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Saving the crocodiles

By Nikita Puri
September 02, 2017 13:16 IST
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Saltwater crocodiles are the world's largest reptiles, and these had already disappeared from the coasts of Kerala, Tamil Nadu and Andhra Pradesh by the 1970s.
In all of Bhitarkanika, there were only 96 of them left.
The census this January noted their count at 1,682.
Nikita Puri reports.


IMAGE: In the 1970s, there were only 96 saltwater crocodiles in Bhitarkanika.
As of January this year, their number has increased to 1,682.
Photograph: Kind courtesy Charlesjsharp/Wikimedia Commons

A turquoise boat stands tethered to a pole in a delta off the Bay of Bengal.

A young girl points at something near the boat. "Take a look at this, have you ever seen a snail so big?" she asks her sister, who promptly kneels by the water to take a closer look, camera in hand.

Behind them are shops selling vadas, bananas, biscuits and fruit bread.

Unexpectedly, a shopkeeper begins to yell at the sisters, saying, "Paaniru durei jao, paaniru durei jao." That's Oriya for 'Get away from the water.'

It's only when the girls are on another boat later that they spot the two crocodiles resting only a little distance away from where they were spotting molluscs.

This is the Bhitarkanika National Park in Odisha's Kendrapara district.

If a similar scene had unfolded here in the early 1970s, those on the shore wouldn't have been keeping a close watch on tourists.

That was the time when indiscriminate hunting and a loss of habitat had brought saltwater (estuarine) crocodiles to the 'brink of extinction'.

Saltwater crocodiles are the world's largest reptiles, and these had already disappeared from the coasts of Kerala, Tamil Nadu and Andhra Pradesh by the 1970s.

In all of Bhitarkanika, there were only 96 of them left.

The census this January noted their count at 1,682.


IMAGE: A peaceful moment at the sanctuary. Photograph: Kind courtesy Saurabh Chatterjee/Flickr

But crocodiles aren't the only remarkable thing here in Bhitarkanika.

The biodiversity-rich ecosystem of the place makes it worthy of a World Heritage status, feels herpetologist and crocodile researcher Sudhakar Kar.

A technical evaluation team of the International Union for Conservation of Nature, deputed by Unesco, visited the national park last November, but when the committee met to review nominations in Poland this July, Bhitarkanika didn't make the cut.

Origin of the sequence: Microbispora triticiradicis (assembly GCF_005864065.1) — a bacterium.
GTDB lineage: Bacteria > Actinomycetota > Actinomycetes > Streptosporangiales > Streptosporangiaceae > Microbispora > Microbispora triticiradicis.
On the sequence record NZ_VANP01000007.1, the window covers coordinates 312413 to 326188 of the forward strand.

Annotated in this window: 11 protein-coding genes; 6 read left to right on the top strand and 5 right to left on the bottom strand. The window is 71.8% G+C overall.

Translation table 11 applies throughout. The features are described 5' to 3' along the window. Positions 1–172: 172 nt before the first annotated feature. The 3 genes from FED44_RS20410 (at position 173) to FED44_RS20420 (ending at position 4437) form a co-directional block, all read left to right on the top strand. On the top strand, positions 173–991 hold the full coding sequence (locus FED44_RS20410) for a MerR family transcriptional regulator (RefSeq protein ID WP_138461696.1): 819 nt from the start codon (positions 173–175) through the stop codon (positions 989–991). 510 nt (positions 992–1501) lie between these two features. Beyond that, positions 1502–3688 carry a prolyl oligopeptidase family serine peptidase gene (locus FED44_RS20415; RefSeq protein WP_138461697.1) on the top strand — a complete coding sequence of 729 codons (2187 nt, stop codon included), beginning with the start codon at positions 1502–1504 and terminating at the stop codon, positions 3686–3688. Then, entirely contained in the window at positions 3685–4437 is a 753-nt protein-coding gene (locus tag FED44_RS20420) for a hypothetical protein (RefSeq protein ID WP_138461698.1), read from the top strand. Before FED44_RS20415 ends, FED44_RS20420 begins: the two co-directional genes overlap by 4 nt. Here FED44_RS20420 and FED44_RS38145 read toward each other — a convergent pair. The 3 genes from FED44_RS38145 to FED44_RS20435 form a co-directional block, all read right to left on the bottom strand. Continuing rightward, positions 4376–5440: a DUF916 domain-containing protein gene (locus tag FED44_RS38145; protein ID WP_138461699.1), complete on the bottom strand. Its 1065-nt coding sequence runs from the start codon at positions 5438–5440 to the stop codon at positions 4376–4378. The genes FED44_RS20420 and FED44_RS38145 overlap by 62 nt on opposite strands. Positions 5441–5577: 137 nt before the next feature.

A report from the committee says this property doesn't meet 'protection and management requirements'.

Besides boundary specifications and lack of monitoring programmes in the face of climate change, the report states how the nearby Dhamra port presents a potential worry in terms of hazardous material spills as does a neighbouring missile testing facility.

A brown winged kingfisher at Bhitarkanika national park

IMAGE: A brown winged kingfisher enjoys a meal. Photograph: Kind courtesy Kishore Bhargava/Flickr

Home to the vulnerable fishing cat and smooth-coated otter, Bhitarkanika also plays host to king cobras, monitor lizards, horseshoe crabs, dolphins and porpoises, while furnishing nesting sites for Olive Ridley turtles.

It also has more than 280 species of birds.

Besides, the mangrove wetlands here have fought off a good part of the cyclonic storms that have threatened Odisha's coasts.

When American explorer and writer David Quammen recalls his trip to the area, he vividly remembers 'a huge roosting population of cross-billed storks' besides 'the beauty of the natural landscape and river channels'.

But one of the most prominent memories of his time here is of the terrible majesty of the few large crocodiles he saw.

The story of the comeback of these estuarine crocodiles is a robust example of conservation.

In Indira Gandhi: A Life In Nature (Simon & Schuster India), Jairam Ramesh writes about how Scottish zoologist Robert Bustard 'couldn't refuse the prime minister's personal request' to look into efforts to save the crocodiles from the brink of extinction in India.

Bustard's field surveys became the basis for the country's crocodile conservation programme that kicked off in 1975. And Bustard, writes Ramesh, went on to train students who became some of Odisha's leading conservationists, including Kar and L A K Singh.

A white crocodile at Bhitarkanika National Park

IMAGE: A crocodile enjoys a spot of sun in the Bhitarkanika mangroves. Photograph: Kind courtesy Saurabh Chatterjee/Flickr

"The number of crocodile nests found this year is a direct indication of how well the population is doing," says Singh.

Fashioned out of twigs, leaves and mud, 80 of these nests were spotted this year.

"Look for Gori," a boatman on River Baitrani tells his friend.

Gori is a 'white' crocodile (she has developed a few black spots over the years).

The recent census confirmed at least 10 other white crocodiles, but Gori is the one they talk about. (The white ones are locally referred to as sankhua, meaning the 'colour of a conch'.)